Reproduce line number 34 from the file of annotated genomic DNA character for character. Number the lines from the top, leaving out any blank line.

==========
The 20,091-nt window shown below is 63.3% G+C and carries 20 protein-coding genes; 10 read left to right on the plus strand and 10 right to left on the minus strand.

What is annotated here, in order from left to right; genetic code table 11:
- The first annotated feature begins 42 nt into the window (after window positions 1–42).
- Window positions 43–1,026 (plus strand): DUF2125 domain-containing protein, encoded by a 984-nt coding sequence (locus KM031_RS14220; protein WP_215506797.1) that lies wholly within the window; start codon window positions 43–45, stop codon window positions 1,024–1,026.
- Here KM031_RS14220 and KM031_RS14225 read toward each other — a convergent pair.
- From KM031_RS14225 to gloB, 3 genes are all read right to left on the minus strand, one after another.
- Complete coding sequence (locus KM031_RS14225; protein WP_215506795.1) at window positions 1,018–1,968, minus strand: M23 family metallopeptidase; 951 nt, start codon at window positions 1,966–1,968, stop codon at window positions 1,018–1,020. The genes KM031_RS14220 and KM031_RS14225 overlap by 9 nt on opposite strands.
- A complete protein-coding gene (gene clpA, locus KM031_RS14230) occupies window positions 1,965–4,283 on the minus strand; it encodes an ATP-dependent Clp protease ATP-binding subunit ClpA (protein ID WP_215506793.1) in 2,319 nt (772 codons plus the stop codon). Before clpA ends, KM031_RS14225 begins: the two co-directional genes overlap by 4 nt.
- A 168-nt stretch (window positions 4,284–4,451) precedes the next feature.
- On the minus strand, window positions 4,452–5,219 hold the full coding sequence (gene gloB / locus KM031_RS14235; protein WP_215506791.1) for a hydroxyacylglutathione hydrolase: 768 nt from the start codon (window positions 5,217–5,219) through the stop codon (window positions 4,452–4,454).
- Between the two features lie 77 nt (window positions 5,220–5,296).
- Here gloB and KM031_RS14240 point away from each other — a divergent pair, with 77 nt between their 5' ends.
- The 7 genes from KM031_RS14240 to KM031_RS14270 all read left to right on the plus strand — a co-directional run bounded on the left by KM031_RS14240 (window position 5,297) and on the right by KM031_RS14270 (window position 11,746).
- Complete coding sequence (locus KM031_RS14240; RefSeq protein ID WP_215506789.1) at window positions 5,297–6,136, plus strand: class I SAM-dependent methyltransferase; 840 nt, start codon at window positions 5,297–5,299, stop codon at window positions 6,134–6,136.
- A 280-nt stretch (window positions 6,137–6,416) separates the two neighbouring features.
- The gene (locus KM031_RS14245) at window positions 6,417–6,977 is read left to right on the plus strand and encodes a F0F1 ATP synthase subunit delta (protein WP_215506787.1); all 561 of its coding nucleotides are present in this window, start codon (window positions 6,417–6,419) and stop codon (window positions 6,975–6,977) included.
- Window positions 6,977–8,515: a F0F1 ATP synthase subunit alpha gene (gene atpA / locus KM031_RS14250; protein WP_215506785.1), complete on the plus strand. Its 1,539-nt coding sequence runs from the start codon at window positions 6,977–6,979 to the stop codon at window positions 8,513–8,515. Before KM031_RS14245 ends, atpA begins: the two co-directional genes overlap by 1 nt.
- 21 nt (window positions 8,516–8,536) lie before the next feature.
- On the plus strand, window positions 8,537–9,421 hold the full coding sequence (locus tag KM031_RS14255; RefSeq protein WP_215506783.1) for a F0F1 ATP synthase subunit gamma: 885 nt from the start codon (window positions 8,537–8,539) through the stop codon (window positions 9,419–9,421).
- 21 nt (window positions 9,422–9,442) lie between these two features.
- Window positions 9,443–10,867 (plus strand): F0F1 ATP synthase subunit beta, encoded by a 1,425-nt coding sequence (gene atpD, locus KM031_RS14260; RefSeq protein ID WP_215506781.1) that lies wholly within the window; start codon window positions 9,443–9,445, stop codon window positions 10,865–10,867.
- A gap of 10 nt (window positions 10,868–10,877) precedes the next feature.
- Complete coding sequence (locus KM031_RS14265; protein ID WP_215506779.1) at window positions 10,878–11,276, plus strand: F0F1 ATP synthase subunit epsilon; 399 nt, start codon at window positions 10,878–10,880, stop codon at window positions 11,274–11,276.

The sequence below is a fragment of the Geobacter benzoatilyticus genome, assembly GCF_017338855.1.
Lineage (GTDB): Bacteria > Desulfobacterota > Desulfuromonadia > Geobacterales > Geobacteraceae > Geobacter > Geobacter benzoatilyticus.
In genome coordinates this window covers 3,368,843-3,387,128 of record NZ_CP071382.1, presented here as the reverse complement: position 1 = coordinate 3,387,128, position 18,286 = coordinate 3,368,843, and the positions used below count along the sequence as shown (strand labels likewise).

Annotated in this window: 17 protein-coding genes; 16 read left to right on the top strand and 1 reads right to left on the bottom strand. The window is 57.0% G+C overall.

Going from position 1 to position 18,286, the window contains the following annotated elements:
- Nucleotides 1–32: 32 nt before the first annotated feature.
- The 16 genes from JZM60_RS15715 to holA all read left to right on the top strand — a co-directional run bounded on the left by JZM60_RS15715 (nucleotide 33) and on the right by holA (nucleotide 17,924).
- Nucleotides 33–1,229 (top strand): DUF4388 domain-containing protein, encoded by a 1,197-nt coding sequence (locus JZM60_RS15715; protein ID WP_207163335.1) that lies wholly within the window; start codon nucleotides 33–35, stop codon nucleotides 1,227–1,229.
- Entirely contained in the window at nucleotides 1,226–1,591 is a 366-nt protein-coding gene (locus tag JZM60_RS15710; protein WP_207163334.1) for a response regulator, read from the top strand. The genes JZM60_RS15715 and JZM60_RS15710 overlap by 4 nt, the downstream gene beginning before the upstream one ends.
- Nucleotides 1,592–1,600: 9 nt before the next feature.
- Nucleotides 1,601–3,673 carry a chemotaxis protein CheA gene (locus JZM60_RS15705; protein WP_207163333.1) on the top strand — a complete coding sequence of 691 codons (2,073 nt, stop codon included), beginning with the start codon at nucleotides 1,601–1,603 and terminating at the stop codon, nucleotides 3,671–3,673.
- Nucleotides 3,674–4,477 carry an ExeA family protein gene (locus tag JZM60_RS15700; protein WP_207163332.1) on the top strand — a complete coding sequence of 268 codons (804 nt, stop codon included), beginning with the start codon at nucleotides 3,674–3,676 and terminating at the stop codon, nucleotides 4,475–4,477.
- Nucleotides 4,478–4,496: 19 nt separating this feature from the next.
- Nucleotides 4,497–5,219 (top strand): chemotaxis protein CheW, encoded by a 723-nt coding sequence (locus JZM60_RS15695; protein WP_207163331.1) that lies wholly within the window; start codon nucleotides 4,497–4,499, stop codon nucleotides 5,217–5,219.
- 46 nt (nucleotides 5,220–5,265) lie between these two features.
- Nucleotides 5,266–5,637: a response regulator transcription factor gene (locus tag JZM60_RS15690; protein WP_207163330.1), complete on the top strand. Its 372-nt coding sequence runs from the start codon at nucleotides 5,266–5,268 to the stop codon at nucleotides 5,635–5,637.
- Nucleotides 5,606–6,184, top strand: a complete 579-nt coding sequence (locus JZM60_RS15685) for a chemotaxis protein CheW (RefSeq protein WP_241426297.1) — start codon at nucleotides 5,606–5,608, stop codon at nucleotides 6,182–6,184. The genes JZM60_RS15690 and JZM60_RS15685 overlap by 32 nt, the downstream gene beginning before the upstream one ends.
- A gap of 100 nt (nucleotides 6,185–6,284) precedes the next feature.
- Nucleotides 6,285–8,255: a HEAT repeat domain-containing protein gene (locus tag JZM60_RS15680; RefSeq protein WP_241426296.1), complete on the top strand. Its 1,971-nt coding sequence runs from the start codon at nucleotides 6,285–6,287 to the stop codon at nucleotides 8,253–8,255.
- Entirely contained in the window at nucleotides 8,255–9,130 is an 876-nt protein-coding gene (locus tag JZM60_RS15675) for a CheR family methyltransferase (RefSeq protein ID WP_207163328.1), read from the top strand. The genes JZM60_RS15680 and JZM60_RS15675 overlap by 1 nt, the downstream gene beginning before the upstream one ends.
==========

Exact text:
- Nucleotides 1,601–3,673 carry a chemotaxis protein CheA gene (locus JZM60_RS15705; protein WP_207163333.1) on the top strand — a complete coding sequence of 691 codons (2,073 nt, stop codon included), beginning with the start codon at nucleotides 1,601–1,603 and terminating at the stop codon, nucleotides 3,671–3,673.